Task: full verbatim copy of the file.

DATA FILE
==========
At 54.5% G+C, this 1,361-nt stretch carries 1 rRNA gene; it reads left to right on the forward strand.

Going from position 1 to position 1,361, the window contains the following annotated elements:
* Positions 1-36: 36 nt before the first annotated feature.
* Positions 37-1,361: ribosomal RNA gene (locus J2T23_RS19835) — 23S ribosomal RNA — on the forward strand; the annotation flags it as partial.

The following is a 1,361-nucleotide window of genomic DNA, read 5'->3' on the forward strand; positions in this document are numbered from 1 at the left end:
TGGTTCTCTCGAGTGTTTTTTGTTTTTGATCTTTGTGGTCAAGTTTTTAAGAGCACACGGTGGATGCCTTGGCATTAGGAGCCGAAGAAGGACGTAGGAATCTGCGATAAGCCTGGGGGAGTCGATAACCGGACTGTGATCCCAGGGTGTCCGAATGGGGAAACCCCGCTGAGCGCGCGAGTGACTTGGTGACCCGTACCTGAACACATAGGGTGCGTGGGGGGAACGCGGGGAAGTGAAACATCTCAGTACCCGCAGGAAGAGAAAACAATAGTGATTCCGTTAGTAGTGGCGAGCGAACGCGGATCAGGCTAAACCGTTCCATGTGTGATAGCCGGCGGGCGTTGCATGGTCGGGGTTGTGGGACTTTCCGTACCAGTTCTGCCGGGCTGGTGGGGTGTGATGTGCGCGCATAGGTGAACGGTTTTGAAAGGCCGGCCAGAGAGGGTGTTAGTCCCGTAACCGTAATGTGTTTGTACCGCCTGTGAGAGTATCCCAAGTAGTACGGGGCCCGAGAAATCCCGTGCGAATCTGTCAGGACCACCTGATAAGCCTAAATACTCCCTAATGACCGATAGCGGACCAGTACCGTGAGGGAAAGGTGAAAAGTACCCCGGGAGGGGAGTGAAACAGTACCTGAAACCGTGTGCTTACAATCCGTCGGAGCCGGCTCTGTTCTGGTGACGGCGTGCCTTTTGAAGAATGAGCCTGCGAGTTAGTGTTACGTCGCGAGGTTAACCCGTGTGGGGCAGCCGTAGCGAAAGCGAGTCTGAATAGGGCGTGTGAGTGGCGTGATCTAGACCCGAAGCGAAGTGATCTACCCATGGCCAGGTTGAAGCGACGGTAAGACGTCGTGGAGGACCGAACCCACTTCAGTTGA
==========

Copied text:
At 54.5% G+C, this 1,361-nt stretch carries 1 rRNA gene; it reads left to right on the forward strand.

Going from position 1 to position 1,361, the window contains the following annotated elements:
* Positions 1-36: 36 nt before the first annotated feature.
* Positions 37-1,361: ribosomal RNA gene (locus J2T23_RS19835) — 23S ribosomal RNA — on the forward strand; the annotation flags it as partial.

The following is a 1,361-nucleotide window of genomic DNA, read 5'->3' on the forward strand; positions in this document are numbered from 1 at the left end:
TGGTTCTCTCGAGTGTTTTTTGTTTTTGATCTTTGTGGTCAAGTTTTTAAGAGCACACGGTGGATGCCTTGGCATTAGGAGCCGAAGAAGGACGTAGGAATCTGCGATAAGCCTGGGGGAGTCGATAACCGGACTGTGATCCCAGGGTGTCCGAATGGGGAAACCCCGCTGAGCGCGCGAGTGACTTGGTGACCCGTACCTGAACACATAGGGTGCGTGGGGGGAACGCGGGGAAGTGAAACATCTCAGTACCCGCAGGAAGAGAAAACAATAGTGATTCCGTTAGTAGTGGCGAGCGAACGCGGATCAGGCTAAACCGTTCCATGTGTGATAGCCGGCGGGCGTTGCATGGTCGGGGTTGTGGGACTTTCCGTACCAGTTCTGCCGGGCTGGTGGGGTGTGATGTGCGCGCATAGGTGAACGGTTTTGAAAGGCCGGCCAGAGAGGGTGTTAGTCCCGTAACCGTAATGTGTTTGTACCGCCTGTGAGAGTATCCCAAGTAGTACGGGGCCCGAGAAATCCCGTGCGAATCTGTCAGGACCACCTGATAAGCCTAAATACTCCCTAATGACCGATAGCGGACCAGTACCGTGAGGGAAAGGTGAAAAGTACCCCGGGAGGGGAGTGAAACAGTACCTGAAACCGTGTGCTTACAATCCGTCGGAGCCGGCTCTGTTCTGGTGACGGCGTGCCTTTTGAAGAATGAGCCTGCGAGTTAGTGTTACGTCGCGAGGTTAACCCGTGTGGGGCAGCCGTAGCGAAAGCGAGTCTGAATAGGGCGTGTGAGTGGCGTGATCTAGACCCGAAGCGAAGTGATCTACCCATGGCCAGGTTGAAGCGACGGTAAGACGTCGTGGAGGACCGAACCCACTTCAGTTGA